The women who inspire us

A collaborative piece celebrating the women who inspire us the most.

The women who inspire us

Inspiration is the key to so many people’s success. When you have someone who shows you that a goal, aspiration or dream really is possible, great things can happen. Inspiration comes in many forms, but to end International Women’s Month, let us take a look at the women who inspire us most. From names you’ll surely recognise to the more unsung variety, here is our list of women who, in one way or another, have shown up, represented and encouraged us to be who we are.


Angela Carter

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The weird and wonderful world of Angela Carter’s writing felt like my first proper introduction to feminism. Best known for her collection of short stories, ‘The Bloody Chamber’, she takes traditional fairytales and gives them a much needed female twist. Nobody writes like her. Every sentence is a sensory feast, and she inspires me not just to be imaginative but also to write however I want. Writing was, and still is, I believe, a man’s world. Instead of trying to fit into that world, she wrote what she wanted and revolutionised literature through her interpretation of folklore and pioneering ‘magical realism’. Whenever I think of her, it makes me want to write. That, for me, is why she is an inspirational woman. – Sheona Mountford


Anna May Wong

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The first Chinese American film star with over sixty films throughout her entire career.  At the start of her career, she was typecast into stereotypical supporting roles. However, she was acutely aware and critical of Asian representation on screen. In 1924, although short-lived, she set up her own production company ‘Anna May Wong Productions’ to make her own films. During the production of The Good Earth (1937), when offered the villainous role of Lotus, Wong refused to represent an unsympathetic portrayal of a Chinese character in an all-American cast. Her legacy of defiance in the face of adversity sings to the continual lack of Asian American representation on screen today. – Flo Cornall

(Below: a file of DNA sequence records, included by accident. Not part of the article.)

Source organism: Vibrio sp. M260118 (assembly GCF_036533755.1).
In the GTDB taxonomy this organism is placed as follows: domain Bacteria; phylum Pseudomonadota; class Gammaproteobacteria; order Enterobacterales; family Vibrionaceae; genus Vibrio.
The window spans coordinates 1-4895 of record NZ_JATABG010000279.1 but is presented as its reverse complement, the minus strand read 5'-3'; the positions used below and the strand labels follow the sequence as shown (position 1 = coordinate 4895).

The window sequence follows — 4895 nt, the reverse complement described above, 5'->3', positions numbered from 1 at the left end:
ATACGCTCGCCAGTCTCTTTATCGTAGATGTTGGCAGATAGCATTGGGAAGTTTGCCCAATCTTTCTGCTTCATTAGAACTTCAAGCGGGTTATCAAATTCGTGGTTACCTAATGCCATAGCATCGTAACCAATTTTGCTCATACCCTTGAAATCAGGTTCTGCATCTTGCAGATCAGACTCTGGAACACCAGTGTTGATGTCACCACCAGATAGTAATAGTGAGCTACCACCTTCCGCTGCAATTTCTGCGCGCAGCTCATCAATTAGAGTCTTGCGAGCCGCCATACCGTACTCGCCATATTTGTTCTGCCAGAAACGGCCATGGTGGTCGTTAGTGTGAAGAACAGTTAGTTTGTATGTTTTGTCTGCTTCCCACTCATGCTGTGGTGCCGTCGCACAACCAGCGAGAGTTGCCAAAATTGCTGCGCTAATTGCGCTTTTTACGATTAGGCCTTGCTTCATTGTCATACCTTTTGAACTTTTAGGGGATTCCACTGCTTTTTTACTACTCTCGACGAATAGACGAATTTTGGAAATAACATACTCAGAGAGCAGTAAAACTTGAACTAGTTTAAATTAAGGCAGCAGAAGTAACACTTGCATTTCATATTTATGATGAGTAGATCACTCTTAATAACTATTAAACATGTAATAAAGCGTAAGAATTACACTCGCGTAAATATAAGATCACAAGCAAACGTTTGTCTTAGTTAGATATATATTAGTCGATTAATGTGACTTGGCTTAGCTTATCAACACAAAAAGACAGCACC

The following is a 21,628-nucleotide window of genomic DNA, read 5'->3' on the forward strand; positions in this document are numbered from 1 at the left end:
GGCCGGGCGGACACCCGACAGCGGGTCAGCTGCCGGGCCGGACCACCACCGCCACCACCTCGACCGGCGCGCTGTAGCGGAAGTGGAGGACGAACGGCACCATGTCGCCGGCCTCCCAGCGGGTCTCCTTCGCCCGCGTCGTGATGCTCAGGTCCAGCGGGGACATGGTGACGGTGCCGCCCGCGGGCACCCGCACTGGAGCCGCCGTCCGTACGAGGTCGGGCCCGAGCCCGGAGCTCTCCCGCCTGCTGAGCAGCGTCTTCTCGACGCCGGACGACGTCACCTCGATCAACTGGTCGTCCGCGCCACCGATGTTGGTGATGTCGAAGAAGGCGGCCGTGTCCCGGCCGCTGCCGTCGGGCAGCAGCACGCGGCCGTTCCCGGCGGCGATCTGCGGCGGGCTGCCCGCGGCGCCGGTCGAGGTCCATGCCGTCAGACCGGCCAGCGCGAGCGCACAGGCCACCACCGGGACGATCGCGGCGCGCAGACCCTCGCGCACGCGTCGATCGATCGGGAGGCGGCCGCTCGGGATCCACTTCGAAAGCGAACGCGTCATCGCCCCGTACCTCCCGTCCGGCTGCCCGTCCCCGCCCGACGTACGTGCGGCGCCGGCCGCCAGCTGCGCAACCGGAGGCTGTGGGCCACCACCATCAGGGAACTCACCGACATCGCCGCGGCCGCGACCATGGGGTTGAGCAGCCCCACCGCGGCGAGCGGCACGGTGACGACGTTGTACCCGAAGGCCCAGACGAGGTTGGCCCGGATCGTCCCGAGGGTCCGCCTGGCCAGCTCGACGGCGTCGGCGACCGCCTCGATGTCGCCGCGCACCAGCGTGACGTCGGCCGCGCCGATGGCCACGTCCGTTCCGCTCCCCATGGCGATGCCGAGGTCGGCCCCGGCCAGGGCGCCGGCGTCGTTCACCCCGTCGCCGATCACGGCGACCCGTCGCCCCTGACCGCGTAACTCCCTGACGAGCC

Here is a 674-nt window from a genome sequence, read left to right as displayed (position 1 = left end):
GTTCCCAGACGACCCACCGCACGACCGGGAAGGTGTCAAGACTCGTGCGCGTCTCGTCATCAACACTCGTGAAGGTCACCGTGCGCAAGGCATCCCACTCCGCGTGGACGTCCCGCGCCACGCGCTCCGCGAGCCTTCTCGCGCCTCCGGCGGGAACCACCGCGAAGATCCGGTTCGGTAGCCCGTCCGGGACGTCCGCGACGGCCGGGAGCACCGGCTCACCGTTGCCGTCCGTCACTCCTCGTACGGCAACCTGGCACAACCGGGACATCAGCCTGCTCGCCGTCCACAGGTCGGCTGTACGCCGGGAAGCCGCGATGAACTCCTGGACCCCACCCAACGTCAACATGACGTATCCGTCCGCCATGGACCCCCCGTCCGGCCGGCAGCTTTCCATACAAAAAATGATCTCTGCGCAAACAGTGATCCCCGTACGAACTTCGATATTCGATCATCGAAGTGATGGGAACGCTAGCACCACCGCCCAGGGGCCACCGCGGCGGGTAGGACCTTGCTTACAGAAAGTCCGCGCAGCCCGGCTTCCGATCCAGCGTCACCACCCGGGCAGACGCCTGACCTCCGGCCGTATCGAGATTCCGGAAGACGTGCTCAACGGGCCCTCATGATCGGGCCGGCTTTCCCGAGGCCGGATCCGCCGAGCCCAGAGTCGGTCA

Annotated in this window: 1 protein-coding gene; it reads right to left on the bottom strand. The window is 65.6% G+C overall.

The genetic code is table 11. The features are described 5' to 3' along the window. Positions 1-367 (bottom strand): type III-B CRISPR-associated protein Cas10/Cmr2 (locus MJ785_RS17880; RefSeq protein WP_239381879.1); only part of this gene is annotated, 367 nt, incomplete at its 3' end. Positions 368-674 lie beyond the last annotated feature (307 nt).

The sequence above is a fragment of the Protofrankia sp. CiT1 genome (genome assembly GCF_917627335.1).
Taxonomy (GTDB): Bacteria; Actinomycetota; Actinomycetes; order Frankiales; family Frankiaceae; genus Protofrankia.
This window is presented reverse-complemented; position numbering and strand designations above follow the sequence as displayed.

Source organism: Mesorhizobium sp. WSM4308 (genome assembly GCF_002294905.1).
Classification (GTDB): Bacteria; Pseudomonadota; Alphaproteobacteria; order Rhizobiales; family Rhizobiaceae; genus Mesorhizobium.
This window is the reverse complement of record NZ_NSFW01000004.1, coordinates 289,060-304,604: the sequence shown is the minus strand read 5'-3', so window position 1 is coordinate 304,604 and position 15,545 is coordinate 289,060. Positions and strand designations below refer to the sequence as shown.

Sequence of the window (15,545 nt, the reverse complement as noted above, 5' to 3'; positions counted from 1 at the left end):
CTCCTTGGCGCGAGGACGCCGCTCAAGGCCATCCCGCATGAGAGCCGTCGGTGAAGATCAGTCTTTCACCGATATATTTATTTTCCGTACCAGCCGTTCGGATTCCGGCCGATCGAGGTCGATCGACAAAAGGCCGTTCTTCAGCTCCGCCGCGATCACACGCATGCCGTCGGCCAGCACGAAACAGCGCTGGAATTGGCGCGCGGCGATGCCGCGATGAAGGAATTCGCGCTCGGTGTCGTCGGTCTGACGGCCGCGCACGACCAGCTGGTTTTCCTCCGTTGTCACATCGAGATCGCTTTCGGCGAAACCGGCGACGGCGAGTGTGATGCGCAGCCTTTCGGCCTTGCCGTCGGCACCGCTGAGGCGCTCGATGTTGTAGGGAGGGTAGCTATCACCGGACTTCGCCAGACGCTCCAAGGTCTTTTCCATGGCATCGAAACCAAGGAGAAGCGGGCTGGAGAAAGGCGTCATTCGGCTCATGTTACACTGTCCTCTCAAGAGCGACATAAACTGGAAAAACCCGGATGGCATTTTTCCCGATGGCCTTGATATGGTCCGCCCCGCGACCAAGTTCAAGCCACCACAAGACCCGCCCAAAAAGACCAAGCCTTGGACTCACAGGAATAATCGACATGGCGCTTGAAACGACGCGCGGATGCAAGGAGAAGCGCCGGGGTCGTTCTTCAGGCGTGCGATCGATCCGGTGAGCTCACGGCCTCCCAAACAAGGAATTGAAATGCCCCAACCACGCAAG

Anne-Marie

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Anne-Marie is an amazing singer and someone I admire greatly. Not only does she have real talent in her industry, but Anne-Marie is also a role model for speaking about mental health and body image. I really enjoyed reading her book ‘You Deserve Better’, where she discusses her career, relationships, mental health issues and the lessons she has learnt from personal experiences. Anne-Marie showed real resilience too when she picked herself up from her fall at the BRITs. – Daisy Mellor


Barbara Blake Hannah

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In 1968, Barbra Blake Hannah was the first Black British woman to report news on British TV. Hannah reported for Thames Television’s ‘Today’ programme as one of three on-camera reporters. Her contract at Thames Television was terminated after just nine months due to recurring calls and letters from viewers belligerently opposing a Black woman on TV outside of the entertainment sector. She continued to face a blitz of unrelenting racist and sexist attacks for the remainder of her decade of residence in the UK. Ultimately realising “there was no space for her in Britain”, she moved back to her homeland, eventually becoming the first Rastafarian to serve in the Jamaican parliament. However, reporting five days a week for those transitory nine months, she transpired, becoming one of the most iconic journalists of our nation. – Rukaiah Moulana


Becky Clewlow